The Gill marked the point of a minor celebration. The day’s walk was to take three vertical folds of the OS map. I had now finished the first, and found a moment’s respite from the rain to refold the map in its waterproof case. Such are the minor pleasures of a miserable day like this. The next stage rather reinforced the tedium: it was an uphill mile across rather featureless moorland to reach the junction with the Dales Way, the other long distance footpath in the area.

This proved to be newly covered with well-rolled gravel, which rather belied its map description as a Roman road. But it was pretty well dead straight, which was more in character, and the route of the Pennine Way for the next two miles or so, But the new gravel gave out after a mile or so, more or less where the Dales Way struck off to the right, and the toad became rougher. I don’t suppose this was the Roman finish, but it was certainly some time since it had last been resurfaced.

All this is high country. The Romans appear to have built just beneath the brow of the hill, with the slightly higher ground to the left providing a modicum of shelter from a Westerly. But it was still miserably cold: by this time my gloves were completely waterlogged, and for much of the next hour my hands were actually painful in the cold.

Coming down into Hawes
There was even less shelter when the Pennine Way strikes off to the left, now on the left shoulder of the high ground, with a steep fall to the valley beneath on the left. A small victory soon: I calculated that after the fifth stone wall on the left I would be on the last of the three folds of the map. And I stopped for a (rather tasteless) sandwich and a couple of chocolate bars. (Question: do sandwiches seem almost tasteless because they lack salt that your body craves after sweating, or are they just tasteless? Further investigation required.)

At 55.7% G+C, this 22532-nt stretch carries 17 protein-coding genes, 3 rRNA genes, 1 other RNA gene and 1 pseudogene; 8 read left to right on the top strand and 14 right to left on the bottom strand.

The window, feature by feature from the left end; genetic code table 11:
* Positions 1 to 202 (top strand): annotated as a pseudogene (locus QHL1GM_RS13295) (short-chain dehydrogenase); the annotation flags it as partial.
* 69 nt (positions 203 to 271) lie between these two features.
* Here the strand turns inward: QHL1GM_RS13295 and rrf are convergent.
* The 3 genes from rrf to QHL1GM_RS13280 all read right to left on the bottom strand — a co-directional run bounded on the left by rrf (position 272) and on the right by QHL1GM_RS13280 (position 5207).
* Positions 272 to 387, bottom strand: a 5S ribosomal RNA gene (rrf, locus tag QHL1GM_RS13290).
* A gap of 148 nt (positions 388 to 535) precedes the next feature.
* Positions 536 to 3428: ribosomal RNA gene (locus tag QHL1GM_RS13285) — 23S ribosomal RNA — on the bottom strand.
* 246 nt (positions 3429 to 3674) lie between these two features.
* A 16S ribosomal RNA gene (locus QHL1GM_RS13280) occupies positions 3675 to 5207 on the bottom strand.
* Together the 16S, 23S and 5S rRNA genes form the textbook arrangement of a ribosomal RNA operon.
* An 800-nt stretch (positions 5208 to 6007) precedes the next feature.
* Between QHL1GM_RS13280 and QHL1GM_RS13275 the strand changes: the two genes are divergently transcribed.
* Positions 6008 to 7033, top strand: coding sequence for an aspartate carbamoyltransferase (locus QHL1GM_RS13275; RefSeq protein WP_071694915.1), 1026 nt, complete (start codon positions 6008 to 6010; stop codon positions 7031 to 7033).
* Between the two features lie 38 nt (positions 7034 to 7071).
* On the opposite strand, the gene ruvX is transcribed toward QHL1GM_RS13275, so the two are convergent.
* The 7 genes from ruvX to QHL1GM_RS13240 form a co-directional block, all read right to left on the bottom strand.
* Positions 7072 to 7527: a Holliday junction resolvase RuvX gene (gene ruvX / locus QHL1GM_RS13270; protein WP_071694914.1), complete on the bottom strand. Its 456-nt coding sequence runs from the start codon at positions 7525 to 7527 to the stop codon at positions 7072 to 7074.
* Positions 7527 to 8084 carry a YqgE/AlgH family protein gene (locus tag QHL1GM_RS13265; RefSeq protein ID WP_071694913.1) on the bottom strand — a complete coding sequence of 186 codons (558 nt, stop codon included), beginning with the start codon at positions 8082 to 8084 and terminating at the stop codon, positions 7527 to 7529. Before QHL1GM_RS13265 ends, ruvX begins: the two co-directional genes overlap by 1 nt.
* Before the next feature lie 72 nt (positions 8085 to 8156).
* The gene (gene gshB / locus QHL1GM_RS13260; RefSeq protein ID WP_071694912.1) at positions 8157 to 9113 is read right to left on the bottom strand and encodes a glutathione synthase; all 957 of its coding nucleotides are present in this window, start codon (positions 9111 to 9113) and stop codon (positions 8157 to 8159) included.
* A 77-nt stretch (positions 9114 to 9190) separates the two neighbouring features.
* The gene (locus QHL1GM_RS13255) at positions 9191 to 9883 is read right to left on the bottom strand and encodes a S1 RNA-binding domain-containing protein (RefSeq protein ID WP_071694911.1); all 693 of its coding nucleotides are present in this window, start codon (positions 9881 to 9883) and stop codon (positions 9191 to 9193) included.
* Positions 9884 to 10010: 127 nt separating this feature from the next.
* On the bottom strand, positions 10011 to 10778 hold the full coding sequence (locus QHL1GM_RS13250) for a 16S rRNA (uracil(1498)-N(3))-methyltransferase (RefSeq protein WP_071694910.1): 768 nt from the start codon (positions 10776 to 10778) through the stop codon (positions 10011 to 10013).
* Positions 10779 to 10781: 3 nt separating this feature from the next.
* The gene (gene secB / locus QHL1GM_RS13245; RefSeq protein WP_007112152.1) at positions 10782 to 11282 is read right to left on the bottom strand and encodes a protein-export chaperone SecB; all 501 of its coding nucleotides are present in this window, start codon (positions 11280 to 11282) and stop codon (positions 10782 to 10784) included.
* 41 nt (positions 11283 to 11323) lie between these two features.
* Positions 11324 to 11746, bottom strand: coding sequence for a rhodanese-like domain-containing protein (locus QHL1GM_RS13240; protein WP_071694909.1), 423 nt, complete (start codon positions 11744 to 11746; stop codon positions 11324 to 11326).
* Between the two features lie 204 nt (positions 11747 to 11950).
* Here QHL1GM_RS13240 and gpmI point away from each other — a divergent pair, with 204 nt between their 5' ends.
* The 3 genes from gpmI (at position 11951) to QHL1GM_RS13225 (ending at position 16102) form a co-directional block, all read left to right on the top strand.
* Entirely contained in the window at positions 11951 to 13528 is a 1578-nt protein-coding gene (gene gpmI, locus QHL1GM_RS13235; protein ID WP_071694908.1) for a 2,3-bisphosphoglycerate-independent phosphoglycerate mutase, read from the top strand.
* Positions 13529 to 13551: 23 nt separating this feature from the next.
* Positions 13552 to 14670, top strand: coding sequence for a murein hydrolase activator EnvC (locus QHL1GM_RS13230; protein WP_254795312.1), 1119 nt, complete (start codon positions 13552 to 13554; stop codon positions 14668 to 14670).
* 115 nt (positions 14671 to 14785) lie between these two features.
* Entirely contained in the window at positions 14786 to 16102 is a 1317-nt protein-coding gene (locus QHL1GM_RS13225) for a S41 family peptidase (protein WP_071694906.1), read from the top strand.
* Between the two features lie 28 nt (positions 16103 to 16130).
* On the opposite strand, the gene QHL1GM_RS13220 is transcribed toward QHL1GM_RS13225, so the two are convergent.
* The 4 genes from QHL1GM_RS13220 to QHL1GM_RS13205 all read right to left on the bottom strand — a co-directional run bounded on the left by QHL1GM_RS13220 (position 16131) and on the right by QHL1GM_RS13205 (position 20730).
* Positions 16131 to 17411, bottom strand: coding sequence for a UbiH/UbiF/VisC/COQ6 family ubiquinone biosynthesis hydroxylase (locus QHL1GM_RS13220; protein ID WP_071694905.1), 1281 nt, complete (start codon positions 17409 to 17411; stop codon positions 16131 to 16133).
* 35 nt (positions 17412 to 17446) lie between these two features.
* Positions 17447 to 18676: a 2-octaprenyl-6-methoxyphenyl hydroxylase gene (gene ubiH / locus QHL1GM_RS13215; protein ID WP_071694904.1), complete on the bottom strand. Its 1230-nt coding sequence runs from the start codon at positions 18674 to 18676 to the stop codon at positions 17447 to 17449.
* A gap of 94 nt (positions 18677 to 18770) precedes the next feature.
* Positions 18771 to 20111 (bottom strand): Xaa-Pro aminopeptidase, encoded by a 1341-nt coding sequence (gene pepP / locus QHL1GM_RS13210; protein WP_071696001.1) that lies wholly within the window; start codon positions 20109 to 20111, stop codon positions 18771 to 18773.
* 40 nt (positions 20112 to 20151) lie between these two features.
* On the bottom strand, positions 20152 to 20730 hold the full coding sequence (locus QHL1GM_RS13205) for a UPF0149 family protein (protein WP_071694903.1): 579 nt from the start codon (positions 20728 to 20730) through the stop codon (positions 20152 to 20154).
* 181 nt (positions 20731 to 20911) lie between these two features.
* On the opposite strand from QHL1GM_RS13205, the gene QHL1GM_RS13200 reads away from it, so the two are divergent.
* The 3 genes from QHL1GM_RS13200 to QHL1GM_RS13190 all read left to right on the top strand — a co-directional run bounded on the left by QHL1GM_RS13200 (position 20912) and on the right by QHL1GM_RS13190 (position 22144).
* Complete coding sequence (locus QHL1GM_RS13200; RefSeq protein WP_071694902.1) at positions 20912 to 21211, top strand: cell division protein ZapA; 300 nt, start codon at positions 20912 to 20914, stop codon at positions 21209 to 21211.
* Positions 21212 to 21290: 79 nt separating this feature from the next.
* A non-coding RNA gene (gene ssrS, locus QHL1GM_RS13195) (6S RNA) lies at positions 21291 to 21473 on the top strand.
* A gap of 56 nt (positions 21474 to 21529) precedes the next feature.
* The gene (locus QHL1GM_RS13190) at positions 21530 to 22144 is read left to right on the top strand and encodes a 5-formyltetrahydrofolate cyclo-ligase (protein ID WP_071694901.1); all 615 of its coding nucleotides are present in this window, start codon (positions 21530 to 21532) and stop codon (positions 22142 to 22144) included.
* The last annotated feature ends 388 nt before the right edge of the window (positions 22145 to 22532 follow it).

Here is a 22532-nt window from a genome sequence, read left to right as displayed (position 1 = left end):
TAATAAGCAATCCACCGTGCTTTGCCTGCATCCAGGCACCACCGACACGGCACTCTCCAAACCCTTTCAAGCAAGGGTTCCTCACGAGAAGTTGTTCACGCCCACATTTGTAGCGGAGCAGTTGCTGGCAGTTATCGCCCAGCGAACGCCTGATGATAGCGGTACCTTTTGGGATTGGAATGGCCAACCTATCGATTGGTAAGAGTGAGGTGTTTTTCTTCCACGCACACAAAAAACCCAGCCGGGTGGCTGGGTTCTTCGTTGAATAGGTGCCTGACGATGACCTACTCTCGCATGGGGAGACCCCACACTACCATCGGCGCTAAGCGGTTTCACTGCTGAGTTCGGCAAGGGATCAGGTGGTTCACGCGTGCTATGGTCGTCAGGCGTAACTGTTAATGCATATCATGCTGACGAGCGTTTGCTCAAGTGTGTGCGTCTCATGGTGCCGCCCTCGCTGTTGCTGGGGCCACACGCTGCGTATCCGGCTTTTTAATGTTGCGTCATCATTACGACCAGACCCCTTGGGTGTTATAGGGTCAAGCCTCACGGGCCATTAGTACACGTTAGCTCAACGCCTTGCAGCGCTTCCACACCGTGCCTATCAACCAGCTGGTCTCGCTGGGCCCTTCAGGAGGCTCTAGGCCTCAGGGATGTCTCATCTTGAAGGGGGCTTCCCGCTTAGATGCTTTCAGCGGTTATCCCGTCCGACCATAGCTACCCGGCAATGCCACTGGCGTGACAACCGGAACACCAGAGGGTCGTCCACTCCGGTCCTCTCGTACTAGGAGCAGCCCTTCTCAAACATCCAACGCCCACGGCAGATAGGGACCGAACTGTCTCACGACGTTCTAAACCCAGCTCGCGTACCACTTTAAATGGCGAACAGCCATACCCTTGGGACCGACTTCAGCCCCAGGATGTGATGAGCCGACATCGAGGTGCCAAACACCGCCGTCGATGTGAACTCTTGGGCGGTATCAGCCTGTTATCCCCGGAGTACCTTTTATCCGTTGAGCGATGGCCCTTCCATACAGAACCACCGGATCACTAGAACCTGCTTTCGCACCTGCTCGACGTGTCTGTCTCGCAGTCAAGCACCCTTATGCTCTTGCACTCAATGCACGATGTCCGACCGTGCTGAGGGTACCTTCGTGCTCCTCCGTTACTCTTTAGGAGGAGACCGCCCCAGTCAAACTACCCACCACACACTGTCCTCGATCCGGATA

After a further mile or so there was an option: a path to the left which hits the main road just before Hawes, or the Pennine Way itself. Ever the purist, I chose the latter, which was a footpath as opposed to a track. And though it had now finished raining and actually suggested there might be a little sunshine, it proved very west underfoot for much of the final stretch into Hawes. It may have been mostly downhill, but it was very muddy. And it was sometimes quite difficult to follow: no waymarks, and the right way only apparent because it was the most heavily trafficked, which was not always readily apparent.

The Black Sheep of Hawes shedding its coat
The last mile or so was mainly on roads, though it did cut across fields from time to time. I was in time to have a very welcome cup of tea and scone at the café in the Wensleydale Cheese Centre I had visited at the beginning of April when Susan, the Towers and I had visited Hawes in what proved to be an unnecessary trip to leave my car at the B&B I had booked for the end of a session I had to abandon.

This B&B was right in the heart of Hawes, and I reached it just after five. New gloves and a better hat were the first priority, and Hawes luckily has an abundance of appropriate shops. Then it was a shower, a very welcome change of clothes, and off to watch Chelsea play Benfica in the UEFA cup.

Constant rain throughout the day, with the exception of the last hour of the walk. Hills were frequently shrouded in cloud. Extremely cold – not above 8C, and often colder. Numbing to my hand after my (inadequate) gloves became totally waterlogged. It might just have reached 10C by late afternoon. 25.96km, 500m ascents (estimated), 500m descents. Entirely on tracks – many of which were old Roman roads – except the last three mile stretch into Hawes, which was very muddy. The track where the Three Peaks race had been held three weeks ago was also pretty muddy.